Another comment, published in a Xian newspaper and translated in the Human Rights Journal, is an emotional denunciation of laojiao as a “poisonous thorn within China’s legal system.” The article goes on to say that “there is no way [to deal with] the odious stench and clearly wicked nature of a draconian law, but to abolish it in one stroke.”
This all sounds promising, but what could replace laojiao? Police chief Xie stated that “more study” is needed to decide how minor offenders should be treated. Hopefully, reform won’t just wind up being a less extensive system of administrative detention, but a genuine advance toward strengthening the rule of law. The CNN report noted above quoted a Chinese lawyer on the crucial issues: ”If the law, no matter in what form, still gives police the final say, or makes no room for powerful checks and balances from the judiciary, it will still share the essence of the laojiao system.”
Various forms of house arrest and detention are specified in the Revised Criminal Procedure Law, which came into effect Jan. 1. They could well increase if laojiao ends. Article 73 of the revised law authorizes the police to detain accused persons at their residence under “residential surveillance” for up to six months and requires the police to notify relatives, but not anyone else, so lawyers are excluded. However, a clause in the same article authorizes confinement at a place other than the defendant’s residence if “crimes endangering state security, crimes of terrorism and particularly serious crimes of bribery” are involved. Notice need not be given at all if it would “impede” the investigation. Could this wind up being laojiao 2.0?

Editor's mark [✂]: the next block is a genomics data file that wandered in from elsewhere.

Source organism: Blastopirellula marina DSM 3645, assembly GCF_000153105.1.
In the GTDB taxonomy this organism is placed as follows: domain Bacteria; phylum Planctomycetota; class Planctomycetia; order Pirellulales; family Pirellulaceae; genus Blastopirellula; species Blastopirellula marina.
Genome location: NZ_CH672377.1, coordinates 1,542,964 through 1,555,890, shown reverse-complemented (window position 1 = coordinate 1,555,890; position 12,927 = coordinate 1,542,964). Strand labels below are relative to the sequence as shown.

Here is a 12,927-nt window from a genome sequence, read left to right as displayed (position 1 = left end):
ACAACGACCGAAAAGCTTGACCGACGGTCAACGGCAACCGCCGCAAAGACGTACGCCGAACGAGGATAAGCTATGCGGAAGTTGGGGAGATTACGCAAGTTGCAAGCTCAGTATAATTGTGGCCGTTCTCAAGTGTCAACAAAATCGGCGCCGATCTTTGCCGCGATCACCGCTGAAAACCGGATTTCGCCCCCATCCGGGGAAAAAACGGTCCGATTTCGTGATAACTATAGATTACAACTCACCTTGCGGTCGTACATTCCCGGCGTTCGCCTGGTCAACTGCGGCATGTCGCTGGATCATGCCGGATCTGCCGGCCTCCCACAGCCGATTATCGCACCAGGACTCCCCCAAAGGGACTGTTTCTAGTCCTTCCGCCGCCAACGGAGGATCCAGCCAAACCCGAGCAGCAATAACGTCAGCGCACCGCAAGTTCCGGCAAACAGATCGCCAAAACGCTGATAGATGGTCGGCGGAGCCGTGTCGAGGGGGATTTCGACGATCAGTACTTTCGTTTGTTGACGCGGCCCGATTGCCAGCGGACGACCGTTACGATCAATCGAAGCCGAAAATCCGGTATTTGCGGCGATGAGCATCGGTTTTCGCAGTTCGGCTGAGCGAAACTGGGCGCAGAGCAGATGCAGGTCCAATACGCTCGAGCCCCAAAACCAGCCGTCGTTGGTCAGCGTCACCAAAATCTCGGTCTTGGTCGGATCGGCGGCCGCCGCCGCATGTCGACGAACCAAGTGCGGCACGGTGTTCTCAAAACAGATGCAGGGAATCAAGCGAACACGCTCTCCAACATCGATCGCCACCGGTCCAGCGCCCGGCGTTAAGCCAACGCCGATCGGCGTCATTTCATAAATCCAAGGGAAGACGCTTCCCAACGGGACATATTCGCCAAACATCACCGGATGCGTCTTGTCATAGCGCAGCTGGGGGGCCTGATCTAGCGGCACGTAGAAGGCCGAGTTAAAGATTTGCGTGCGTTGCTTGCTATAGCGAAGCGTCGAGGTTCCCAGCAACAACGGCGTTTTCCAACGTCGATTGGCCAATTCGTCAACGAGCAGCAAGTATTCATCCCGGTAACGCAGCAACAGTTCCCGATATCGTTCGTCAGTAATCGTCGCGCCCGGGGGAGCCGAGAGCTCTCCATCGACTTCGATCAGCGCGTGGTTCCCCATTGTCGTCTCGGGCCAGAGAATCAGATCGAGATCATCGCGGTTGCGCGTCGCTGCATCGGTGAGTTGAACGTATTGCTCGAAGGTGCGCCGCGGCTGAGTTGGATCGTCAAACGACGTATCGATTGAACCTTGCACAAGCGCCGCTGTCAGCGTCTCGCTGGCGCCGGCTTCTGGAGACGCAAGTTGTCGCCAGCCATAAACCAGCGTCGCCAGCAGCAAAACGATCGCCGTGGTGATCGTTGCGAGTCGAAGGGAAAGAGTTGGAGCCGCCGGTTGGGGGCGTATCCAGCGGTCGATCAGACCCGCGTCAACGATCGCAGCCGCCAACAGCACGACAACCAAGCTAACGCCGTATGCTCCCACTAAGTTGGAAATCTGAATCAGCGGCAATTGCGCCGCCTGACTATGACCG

In one case translated in the Human Rights Journal, the police in a town in Hunan province detained a man who refused to stop asking questions about the alleged suicide of his friend, a longtime political dissident who died while in police custody. Authorities detained him in a hotel without notifying anyone of the location. This appears to be the first published report of confinement at a place other than the accused’s residence under the new law. Other unlawful confinements, like black jails, continue. How often will residential surveillance on suspicion of “endangering state security” be used? Without strict controls on police practice, it will be difficult to assess whatever reform of laojiao is enacted.
The appearance of stern criticism of laojiao is cause for hope, even though some lawyers and citizens remain skeptical about the extent of reform. The comments discussed here do suggest that policy seems to be moving in favor of reform of laojiao. However, even if that occurs, Human Rights Watch researcher Nicholas Bequelin rightly argues that “regardless of which route is chosen, any improvements on paper might be quickly reversed in practice if not accompanied by more comprehensive legal reforms.”